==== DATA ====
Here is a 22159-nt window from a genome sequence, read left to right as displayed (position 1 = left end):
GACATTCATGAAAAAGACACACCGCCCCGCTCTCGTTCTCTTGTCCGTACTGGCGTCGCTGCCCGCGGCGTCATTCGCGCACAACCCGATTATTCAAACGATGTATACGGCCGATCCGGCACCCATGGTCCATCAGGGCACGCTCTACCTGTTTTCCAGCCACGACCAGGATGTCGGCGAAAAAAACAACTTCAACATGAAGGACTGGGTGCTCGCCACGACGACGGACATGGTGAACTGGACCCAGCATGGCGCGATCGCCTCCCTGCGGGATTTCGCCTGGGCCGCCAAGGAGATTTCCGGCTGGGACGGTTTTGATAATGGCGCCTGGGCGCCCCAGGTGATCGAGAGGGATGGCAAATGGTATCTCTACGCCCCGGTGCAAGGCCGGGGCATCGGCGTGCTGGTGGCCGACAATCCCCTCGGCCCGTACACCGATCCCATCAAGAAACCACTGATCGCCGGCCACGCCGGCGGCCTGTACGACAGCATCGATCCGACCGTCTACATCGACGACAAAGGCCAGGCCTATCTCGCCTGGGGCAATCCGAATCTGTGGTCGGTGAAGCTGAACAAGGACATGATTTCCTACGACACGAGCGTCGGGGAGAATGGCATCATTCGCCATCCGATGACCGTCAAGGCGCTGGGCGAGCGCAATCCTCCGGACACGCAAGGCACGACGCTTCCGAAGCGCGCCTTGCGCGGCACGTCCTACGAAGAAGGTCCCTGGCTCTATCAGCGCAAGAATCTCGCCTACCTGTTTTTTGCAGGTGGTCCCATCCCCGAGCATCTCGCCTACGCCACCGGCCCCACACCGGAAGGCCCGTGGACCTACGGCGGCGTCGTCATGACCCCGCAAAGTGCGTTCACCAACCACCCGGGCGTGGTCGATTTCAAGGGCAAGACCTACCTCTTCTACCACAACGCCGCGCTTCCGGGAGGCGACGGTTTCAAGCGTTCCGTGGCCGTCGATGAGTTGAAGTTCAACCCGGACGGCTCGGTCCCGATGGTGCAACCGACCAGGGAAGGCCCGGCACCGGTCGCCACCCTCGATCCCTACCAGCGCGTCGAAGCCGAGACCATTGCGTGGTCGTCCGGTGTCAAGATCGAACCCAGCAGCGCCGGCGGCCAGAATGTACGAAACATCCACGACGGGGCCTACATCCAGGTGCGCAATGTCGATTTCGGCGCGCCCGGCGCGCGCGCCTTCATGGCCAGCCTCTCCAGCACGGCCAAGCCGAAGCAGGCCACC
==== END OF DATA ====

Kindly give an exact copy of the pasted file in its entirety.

Here is a 22159-nt window from a genome sequence, read left to right as displayed (position 1 = left end):
GACATTCATGAAAAAGACACACCGCCCCGCTCTCGTTCTCTTGTCCGTACTGGCGTCGCTGCCCGCGGCGTCATTCGCGCACAACCCGATTATTCAAACGATGTATACGGCCGATCCGGCACCCATGGTCCATCAGGGCACGCTCTACCTGTTTTCCAGCCACGACCAGGATGTCGGCGAAAAAAACAACTTCAACATGAAGGACTGGGTGCTCGCCACGACGACGGACATGGTGAACTGGACCCAGCATGGCGCGATCGCCTCCCTGCGGGATTTCGCCTGGGCCGCCAAGGAGATTTCCGGCTGGGACGGTTTTGATAATGGCGCCTGGGCGCCCCAGGTGATCGAGAGGGATGGCAAATGGTATCTCTACGCCCCGGTGCAAGGCCGGGGCATCGGCGTGCTGGTGGCCGACAATCCCCTCGGCCCGTACACCGATCCCATCAAGAAACCACTGATCGCCGGCCACGCCGGCGGCCTGTACGACAGCATCGATCCGACCGTCTACATCGACGACAAAGGCCAGGCCTATCTCGCCTGGGGCAATCCGAATCTGTGGTCGGTGAAGCTGAACAAGGACATGATTTCCTACGACACGAGCGTCGGGGAGAATGGCATCATTCGCCATCCGATGACCGTCAAGGCGCTGGGCGAGCGCAATCCTCCGGACACGCAAGGCACGACGCTTCCGAAGCGCGCCTTGCGCGGCACGTCCTACGAAGAAGGTCCCTGGCTCTATCAGCGCAAGAATCTCGCCTACCTGTTTTTTGCAGGTGGTCCCATCCCCGAGCATCTCGCCTACGCCACCGGCCCCACACCGGAAGGCCCGTGGACCTACGGCGGCGTCGTCATGACCCCGCAAAGTGCGTTCACCAACCACCCGGGCGTGGTCGATTTCAAGGGCAAGACCTACCTCTTCTACCACAACGCCGCGCTTCCGGGAGGCGACGGTTTCAAGCGTTCCGTGGCCGTCGATGAGTTGAAGTTCAACCCGGACGGCTCGGTCCCGATGGTGCAACCGACCAGGGAAGGCCCGGCACCGGTCGCCACCCTCGATCCCTACCAGCGCGTCGAAGCCGAGACCATTGCGTGGTCGTCCGGTGTCAAGATCGAACCCAGCAGCGCCGGCGGCCAGAATGTACGAAACATCCACGACGGGGCCTACATCCAGGTGCGCAATGTCGATTTCGGCGCGCCCGGCGCGCGCGCCTTCATGGCCAGCCTCTCCAGCACGGCCAAGCCGAAGCAGGCCACC